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Winter Storm System Bringing Heavy Snow, Rain and Wind Across the U.S.

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A serious storm system that brought heavy snow, coastal rain and high winds within the mountains of California is constant a slow cross-country journey that is predicted to last all week, forecasters said on Sunday.

The storm is predicted to succeed in the Great Basin and the Desert Southwest by Monday, the Weather Service said, with those areas forecast to rise up to 2 inches of snowfall an hour, which could make travel difficult.

By Tuesday, forecasters with the service said, the storm could turn into a serious winter storm from the central High Plains to the Upper Midwest, which could end in “multiple days of great impacts to travel and infrastructure on account of snow, blowing snow and freezing rain.” The Weather Service emphasized that “travel may turn out to be unimaginable.”

Within the Sierra Nevada, snow fell at a rapid rate of roughly three inches per hour over the weekend, blanketing roads and creating “nearly unimaginable travel” and “near-zero visibility,” the service said.

As of Sunday, the Sugar Bowl Resort, within the skiing areas of mountainous Norden, Calif., reported nearly 4 feet of snow, the service said. Other parts within the region saw about two to 5 feet of snow, which caused some highways near mountains to shut.

In San Luis Obispo County, near the central coast of California, roadways were flooded and powerful winds with gusts of greater than 60 miles per hour brought down power lines, said David Gomberg, a meteorologist with the National Weather Service in Oxnard, Calif.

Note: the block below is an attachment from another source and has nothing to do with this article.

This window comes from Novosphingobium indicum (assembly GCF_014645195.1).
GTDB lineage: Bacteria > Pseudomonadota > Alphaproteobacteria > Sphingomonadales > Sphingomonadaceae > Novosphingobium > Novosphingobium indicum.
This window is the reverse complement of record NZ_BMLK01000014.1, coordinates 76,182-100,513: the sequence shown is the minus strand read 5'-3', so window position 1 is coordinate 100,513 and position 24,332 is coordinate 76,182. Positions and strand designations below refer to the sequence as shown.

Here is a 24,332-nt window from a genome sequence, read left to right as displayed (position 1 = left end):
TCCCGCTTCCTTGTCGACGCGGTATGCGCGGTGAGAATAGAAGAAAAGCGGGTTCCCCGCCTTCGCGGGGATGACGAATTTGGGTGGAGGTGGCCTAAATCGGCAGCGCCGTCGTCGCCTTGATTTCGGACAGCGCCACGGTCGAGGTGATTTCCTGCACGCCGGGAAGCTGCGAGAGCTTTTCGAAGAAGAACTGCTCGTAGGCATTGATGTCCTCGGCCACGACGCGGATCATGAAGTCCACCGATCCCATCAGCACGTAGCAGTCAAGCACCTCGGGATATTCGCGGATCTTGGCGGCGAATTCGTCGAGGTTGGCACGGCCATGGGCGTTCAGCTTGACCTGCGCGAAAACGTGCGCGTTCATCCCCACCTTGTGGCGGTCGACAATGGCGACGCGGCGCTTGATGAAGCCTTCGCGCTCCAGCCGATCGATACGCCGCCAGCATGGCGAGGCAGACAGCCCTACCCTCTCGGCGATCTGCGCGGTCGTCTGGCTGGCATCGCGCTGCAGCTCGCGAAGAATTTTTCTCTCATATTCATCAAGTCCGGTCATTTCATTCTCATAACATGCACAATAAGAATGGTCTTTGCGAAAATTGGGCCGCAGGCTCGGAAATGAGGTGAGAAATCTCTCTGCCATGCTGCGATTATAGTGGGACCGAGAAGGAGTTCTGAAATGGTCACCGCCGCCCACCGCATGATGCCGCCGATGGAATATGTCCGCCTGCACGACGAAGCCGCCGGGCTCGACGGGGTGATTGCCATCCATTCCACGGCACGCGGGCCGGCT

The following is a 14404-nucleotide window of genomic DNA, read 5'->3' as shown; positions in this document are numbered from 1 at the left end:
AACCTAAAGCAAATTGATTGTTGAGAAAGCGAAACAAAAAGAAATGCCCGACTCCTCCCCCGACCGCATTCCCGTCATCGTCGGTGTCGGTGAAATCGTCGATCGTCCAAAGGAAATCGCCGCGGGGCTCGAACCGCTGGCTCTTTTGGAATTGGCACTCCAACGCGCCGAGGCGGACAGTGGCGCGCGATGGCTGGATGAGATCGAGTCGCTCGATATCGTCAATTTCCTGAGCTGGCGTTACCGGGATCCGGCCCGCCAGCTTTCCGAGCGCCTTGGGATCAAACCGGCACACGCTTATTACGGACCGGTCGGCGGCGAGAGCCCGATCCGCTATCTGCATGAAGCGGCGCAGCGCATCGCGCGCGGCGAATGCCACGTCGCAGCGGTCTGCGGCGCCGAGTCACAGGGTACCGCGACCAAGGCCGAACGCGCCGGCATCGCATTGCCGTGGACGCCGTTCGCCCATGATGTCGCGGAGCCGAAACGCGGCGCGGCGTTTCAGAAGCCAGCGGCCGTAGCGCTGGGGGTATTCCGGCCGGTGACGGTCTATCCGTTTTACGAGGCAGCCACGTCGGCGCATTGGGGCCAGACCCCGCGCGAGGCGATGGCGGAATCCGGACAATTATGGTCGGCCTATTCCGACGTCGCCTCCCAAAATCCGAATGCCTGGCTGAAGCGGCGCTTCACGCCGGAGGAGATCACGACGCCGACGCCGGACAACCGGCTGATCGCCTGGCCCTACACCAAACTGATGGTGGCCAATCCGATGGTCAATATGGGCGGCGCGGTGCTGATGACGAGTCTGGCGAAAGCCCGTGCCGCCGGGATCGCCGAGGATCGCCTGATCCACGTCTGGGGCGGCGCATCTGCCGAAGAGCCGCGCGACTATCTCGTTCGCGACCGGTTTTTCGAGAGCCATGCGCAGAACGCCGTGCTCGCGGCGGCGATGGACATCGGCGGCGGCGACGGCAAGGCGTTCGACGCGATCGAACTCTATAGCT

In Grover Beach, which is in San Luis Obispo County, all phone and 911 lines were temporarily down on Saturday night due to the winds. Service was restored early on Sunday, in accordance with town’s Police Department.

Snow showers were expected to filter out for much of the Sierra Nevada by early Monday morning, said Hannah Chandler-Cooley, a meteorologist with the Weather Service in Sacramento.

The storm system began to maneuver ashore Friday evening, bringing strong winds to the California coast. But within the mountains, that moisture became heavy snow.

Forecasters had predicted “extreme impacts” — the gravest warning on the Weather Service’s winter storm severity scale — across the Sierra Nevada over the weekend.

The California Department of Transportation warned residents on Sunday to be wary of dangerous road conditions and closures in affected regions. Maintenance crews were still working to clear snow from lanes on Sunday afternoon.

Because the low-pressure system moved ashore, it tapped into an atmospheric river — an area of moisture that flows through the sky like a river at a level of the atmosphere near where planes fly. The mixture allowed for the snowfall total to succeed in one to a few feet across much of the upper terrain.